Here in Seattle we claim playwright August Wilson as one of our own, even though he was born in Pittsburgh and spent only 15 years (from 1990 until his death in 2005) here. But it was here, in the basement of his Capitol Hill house, where he completed his magnificent Pittsburgh Cycle (sometimes also called the Twentieth Century Pittsburgh Cycle). It was here where he worked with Seattle Repertory Theatre to produce all ten plays in the cycle. It is here, in Seattle, where a lovely walkway, just south of the Seattle Rep (along the vacated Republican Street between Warren Ave N. and 2nd Ave. North) is known as August Wilson Way.
Two Trains Running, which opens next Friday at the Seattle Rep, premiered at the Yale Repertory Theatre in 1990 and then went on to the Huntington Theatre in Boston and, in 1991, at the Seattle Rep with Laurence Fishburne. We’re excited to welcome this production back to Seattle.
The play’s promotional description is especially timely, and alarming, even if set in another era:
There’s a new president in the White House, and racial tensions are on the rise. No, it’s not 2017, it’s 1969. At a critical moment in the Civil Rights Movement, Memphis is forced to consider selling his restaurant to the city of Pittsburgh as urban planning eats away at his beloved neighborhood. Featuring a captivating slice-of-life cast of characters, Two Trains Running is celebrated playwright August Wilson’s portrait of a defining moment in American history.
Reading about Wilson and his influences is enlightening, and even a casual interest brings a reader/thinker to a new view on literature, art, and poetry. He often talked about the “Four B’s” that fueled his work: the blues, Borges (Jorges Luis Borges), Bearden (artist Romare Bearden) and Baraka (playwright Amiri Baraka). In a 1999 interview in the Paris Review, Wilson said what he gained from each: “From Borges, those wonderful gaucho stories from which I learned that you can be specific as to a time and place and culture and still have the work resonate with the universal themes of love, honor, duty, betrayal, etc. From Amiri Baraka, I learned that all art is political, although I don’t write political plays. From Romare Bearden I learned that the fullness and richness of everyday life can be rendered without compromise or sentimentality.”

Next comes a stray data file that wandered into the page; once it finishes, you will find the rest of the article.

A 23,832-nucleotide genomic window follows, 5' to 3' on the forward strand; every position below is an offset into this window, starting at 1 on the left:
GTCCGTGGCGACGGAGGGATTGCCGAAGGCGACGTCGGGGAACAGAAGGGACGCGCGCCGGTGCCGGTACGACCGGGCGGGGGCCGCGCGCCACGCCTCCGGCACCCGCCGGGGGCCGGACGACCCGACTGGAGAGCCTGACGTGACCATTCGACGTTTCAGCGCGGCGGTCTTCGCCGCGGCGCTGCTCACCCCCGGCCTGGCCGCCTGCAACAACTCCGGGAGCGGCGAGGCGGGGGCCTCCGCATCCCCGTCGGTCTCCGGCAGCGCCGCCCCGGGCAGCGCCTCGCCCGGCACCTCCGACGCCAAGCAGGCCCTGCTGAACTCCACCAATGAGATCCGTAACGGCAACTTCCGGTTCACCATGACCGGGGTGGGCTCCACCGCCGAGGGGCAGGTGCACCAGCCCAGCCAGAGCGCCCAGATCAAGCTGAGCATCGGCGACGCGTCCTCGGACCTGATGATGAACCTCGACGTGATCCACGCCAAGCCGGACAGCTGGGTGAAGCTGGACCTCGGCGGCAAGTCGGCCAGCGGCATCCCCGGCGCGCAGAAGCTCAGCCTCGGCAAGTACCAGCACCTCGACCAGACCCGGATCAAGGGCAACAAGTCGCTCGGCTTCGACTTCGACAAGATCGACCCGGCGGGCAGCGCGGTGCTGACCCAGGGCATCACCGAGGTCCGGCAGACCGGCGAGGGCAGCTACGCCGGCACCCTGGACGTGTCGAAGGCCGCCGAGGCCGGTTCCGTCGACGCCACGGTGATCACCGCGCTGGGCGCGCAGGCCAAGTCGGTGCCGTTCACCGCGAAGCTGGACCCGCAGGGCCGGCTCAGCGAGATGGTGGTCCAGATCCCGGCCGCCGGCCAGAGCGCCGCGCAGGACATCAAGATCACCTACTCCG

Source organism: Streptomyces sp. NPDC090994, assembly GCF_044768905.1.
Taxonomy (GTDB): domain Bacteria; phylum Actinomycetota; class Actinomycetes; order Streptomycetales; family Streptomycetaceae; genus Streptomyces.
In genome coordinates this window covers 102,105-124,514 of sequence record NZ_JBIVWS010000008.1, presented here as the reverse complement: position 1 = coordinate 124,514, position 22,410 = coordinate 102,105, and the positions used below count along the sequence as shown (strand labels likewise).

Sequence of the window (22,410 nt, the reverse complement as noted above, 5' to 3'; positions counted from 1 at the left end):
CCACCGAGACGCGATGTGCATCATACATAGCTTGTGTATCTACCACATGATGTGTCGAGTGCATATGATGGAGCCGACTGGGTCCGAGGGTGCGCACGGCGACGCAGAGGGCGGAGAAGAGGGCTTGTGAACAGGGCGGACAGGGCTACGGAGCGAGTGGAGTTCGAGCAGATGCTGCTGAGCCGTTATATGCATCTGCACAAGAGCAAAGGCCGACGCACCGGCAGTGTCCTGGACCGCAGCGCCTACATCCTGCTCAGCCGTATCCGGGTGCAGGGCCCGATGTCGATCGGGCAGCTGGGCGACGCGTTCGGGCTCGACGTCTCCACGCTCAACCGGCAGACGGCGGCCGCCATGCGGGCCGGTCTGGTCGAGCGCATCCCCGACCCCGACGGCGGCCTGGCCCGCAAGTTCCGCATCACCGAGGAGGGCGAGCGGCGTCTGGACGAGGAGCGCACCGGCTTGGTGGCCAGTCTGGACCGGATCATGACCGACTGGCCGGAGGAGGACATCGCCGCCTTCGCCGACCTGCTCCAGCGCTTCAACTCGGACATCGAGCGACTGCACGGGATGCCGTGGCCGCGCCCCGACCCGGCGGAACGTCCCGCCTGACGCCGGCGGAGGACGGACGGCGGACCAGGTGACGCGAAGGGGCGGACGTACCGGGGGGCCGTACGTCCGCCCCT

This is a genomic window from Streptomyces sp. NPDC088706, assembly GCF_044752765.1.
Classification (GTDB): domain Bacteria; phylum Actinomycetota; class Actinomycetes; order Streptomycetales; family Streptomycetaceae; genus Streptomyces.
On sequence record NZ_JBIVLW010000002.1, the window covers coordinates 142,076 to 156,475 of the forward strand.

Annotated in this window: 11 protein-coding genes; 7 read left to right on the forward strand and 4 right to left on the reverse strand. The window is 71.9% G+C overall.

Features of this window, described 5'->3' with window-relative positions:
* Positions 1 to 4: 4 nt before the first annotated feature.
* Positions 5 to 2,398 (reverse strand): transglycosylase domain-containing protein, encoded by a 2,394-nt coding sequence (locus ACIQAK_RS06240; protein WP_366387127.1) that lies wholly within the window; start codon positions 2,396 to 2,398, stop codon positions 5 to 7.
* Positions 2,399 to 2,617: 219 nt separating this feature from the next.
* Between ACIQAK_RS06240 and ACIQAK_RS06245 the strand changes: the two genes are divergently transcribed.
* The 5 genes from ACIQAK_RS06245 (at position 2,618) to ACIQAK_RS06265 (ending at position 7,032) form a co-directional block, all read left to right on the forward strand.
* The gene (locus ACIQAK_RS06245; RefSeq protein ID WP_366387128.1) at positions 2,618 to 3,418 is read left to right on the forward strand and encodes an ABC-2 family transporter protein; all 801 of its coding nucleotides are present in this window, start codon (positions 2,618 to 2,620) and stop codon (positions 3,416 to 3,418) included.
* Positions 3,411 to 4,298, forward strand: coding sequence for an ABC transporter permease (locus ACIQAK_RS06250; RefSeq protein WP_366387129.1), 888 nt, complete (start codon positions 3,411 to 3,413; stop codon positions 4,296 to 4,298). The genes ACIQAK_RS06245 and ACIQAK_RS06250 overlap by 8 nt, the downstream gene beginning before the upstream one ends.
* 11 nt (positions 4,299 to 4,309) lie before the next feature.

There is no shortage of background information on August Wilson. Start with this History Link essay by Jim Kershner, then check out the DVD August Wilson: The Ground on Which I Stand, a PBS American Masters’ production (you can see excerpts online at PBS). Next take a look at Seattle Rep’s Two Trains Running: Beyond the Theatre, a list with some choice reads by Wilson’s beloved B’s (Borges, Bearden and Baraka, not to mention James Baldwin, who often made it into his conversations on the power of words), as well as Twentieth-century Cycle Plays: A Readers Companion by Sanford Sternlicht.
August Wilson is one of our nation’s most important playwrights. Get to know — or revisit — his plays; take in Two Trains Running if you can, and some time when you’re down at the Seattle Center, take a stroll down August Wilson Way.
~ posted by Linda J.